Q&A: How Vox Media’s branded content studio is working to integrate its podcast ad capabilities post-merger

Three months after Vox Media and Group Nine’s branded content studios merged, the newly combined Vox Creative is using its different podcast ad formats to integrate audio advertising into advertisers’ campaigns or to upsell advertisers already in the space, according to svp and head of Vox Creative Yosef Johnson and executive producer of audio Annu Subramanian.

In addition to standard host- and producer-read podcast ads, Vox Creative offers three main podcast ad types: one- to five-minute-long custom branded segments, custom series sponsorships (where advertisers buy all the ad breaks across a selection of episodes) and standalone podcasts, where advertisers work with Vox Creative’s podcast team to create and promote a branded show for the Vox Media Podcast Network.

“We have each of these tools in our kit so we can point them to an opportunity to up-level, or a different thing that they haven’t seen before within the toolkit. A brand that may have had success with video before is now saying, ‘We’ll come back and do video and we’ll try audio as well.’ So not only are we up-leveling our native audio clients, but we’re also getting yield from across Vox Creative,” Subramanian said.

Vox Creative has worked with around 300 advertisers in custom audio ads in the last year, and 70% of those brands have spent across multiple podcasts, according to Johnson. A Vox Media spokesperson declined to share how this compares to the year prior. The Vox Media Podcast Network has over 200 shows. The team that works on branded audio has doubled in size in the last year. There’s been “little overlap” between Group Nine and Vox Media’s “key” advertisers, according to Johnson. Before the merger, Group Nine predominantly worked with CPG and retail advertisers, while Vox Media worked with advertisers in the tech, media, entertainment and financial services categories, he said.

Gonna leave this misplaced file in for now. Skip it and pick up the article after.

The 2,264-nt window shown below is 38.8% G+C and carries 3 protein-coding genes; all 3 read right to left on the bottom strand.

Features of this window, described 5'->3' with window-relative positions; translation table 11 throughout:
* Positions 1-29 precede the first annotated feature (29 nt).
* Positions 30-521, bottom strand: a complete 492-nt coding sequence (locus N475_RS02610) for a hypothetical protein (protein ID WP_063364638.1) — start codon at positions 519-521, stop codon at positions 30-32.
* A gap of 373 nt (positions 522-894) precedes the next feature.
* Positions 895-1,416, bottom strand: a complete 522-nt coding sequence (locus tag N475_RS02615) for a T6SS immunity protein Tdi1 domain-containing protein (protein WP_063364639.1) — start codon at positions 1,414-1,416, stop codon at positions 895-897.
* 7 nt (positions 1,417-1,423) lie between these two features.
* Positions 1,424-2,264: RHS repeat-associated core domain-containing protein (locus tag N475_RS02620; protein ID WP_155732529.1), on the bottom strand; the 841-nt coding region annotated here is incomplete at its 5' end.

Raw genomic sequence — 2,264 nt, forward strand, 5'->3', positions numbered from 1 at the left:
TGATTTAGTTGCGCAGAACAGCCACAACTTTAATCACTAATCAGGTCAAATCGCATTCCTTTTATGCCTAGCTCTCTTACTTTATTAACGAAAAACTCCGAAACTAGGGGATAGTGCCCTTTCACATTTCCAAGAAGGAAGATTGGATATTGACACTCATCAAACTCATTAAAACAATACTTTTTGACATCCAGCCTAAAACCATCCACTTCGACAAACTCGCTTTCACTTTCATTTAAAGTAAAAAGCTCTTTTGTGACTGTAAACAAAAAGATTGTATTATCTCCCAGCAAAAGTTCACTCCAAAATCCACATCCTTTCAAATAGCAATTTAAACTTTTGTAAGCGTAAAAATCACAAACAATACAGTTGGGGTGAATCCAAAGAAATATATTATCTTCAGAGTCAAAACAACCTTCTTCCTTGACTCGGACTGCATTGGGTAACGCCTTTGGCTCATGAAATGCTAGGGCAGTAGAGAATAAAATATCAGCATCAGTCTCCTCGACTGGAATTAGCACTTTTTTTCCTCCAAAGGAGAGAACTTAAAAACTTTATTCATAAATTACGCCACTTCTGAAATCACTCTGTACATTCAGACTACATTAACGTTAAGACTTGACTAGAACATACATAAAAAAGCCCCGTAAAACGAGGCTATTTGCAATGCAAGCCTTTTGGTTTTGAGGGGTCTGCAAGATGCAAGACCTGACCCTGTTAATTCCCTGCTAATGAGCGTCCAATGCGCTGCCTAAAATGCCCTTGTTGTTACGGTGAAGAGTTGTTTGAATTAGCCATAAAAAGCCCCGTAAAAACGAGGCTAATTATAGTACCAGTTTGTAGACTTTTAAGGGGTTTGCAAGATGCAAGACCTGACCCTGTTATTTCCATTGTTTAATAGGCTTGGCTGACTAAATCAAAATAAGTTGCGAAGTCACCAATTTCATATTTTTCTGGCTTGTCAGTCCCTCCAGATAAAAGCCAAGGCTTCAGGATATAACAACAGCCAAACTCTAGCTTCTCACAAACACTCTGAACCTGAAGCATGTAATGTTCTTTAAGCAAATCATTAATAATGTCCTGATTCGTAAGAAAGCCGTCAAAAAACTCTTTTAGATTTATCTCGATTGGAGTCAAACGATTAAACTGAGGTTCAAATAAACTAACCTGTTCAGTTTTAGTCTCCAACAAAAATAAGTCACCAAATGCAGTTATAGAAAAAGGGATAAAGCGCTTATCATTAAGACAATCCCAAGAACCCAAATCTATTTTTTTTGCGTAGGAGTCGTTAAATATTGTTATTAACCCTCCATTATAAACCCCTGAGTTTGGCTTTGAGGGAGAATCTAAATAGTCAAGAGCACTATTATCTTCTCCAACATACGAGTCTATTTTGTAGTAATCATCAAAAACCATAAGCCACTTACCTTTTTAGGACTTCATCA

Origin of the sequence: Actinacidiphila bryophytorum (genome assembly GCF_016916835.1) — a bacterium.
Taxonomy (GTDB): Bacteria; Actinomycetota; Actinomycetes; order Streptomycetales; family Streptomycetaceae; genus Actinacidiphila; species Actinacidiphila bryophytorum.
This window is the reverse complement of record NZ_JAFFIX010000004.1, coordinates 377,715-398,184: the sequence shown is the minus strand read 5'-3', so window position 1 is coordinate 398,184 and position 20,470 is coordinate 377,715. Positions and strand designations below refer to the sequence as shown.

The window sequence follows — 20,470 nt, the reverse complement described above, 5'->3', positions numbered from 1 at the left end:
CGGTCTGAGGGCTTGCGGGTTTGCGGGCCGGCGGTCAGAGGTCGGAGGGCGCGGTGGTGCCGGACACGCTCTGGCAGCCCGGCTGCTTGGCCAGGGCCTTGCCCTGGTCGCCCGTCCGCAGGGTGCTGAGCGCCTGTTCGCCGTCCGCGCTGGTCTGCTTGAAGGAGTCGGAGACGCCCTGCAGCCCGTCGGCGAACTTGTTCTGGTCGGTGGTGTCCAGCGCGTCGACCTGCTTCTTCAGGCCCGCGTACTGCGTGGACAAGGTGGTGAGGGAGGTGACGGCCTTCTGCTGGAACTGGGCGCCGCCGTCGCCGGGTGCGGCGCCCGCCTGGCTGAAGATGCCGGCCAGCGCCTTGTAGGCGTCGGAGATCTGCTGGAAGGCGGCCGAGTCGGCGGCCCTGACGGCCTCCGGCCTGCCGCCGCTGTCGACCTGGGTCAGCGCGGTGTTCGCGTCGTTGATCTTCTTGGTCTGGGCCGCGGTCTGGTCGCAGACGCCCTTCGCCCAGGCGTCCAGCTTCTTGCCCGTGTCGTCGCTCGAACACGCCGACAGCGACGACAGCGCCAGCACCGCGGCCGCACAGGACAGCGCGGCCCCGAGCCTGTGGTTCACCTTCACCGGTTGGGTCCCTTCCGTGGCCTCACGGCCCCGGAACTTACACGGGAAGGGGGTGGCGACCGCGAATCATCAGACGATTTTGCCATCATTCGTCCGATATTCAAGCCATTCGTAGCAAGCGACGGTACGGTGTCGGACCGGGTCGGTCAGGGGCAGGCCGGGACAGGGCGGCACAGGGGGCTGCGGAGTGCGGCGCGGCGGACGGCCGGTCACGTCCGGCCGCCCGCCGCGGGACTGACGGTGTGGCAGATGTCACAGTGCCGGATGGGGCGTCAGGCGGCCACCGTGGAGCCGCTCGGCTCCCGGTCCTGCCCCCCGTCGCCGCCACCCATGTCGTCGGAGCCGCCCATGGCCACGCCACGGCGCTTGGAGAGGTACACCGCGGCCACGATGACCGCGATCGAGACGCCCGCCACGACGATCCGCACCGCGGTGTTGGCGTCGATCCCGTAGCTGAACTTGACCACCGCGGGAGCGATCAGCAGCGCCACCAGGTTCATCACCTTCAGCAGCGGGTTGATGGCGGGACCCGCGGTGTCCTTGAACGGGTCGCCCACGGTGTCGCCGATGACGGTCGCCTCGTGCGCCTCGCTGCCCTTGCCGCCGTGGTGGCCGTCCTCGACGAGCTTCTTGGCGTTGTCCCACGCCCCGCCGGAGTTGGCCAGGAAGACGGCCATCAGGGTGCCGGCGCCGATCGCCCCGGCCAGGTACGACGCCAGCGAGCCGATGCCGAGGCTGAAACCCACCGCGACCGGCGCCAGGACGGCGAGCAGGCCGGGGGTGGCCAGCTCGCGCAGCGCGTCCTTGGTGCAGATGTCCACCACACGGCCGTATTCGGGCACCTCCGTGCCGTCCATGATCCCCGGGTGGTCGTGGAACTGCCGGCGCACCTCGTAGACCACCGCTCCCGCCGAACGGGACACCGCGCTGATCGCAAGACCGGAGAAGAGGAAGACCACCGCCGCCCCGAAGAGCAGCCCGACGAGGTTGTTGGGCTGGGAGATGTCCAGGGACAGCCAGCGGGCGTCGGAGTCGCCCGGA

After speaking with Johnson and Subramanian, Digiday conducted a follow-up interview with Johnson to discuss how the two studios have been combined in the merger. His answers are reflected below.

This conversation has been edited and condensed.

How were Group Nine and Vox Media’s creative studios brought together after the merger closed in February, and what did each team bring to the table?

Both of our studios were very complementary in terms of our offerings. The Group Nine Brand Shop side was heavily focused on distribution across social channels, from an editorial and branded content standpoint. We worked with advertisers to really take advantage of that scale that Group Nine had across social. With that came expertise across the different platforms, whether that be Facebook, Instagram and increasingly TikTok and Snap. Social know-how was definitely a focal point on the Group Nine side.

On the Vox side, the team certainly worked on social campaigns, but the Vox Creative team was molded in the fashion of Vox at large, which is premium storytelling and utility-driven content. With that came the Explainer Studio, which is drafted off of the Explainer franchise, and brought out to advertisers in a form-fitting way — as well as branded documentaries. We recently had one that premiered on HBO Max. We’re currently in production on a number of documentaries. Audio is another huge capability that the Vox Creative team had, tapping into the Vox Media Podcast Network.

So when I say complementary, I would say Group Nine was playing heavily at one end of the spectrum and Vox was playing similarly at the other end. We’re doing branded TikToks and branded documentaries and everything in between. 

Is the team coming from Group Nine Brand Shop focused on the Group Nine brands, or are they creating branded content across the Vox Media portfolio now?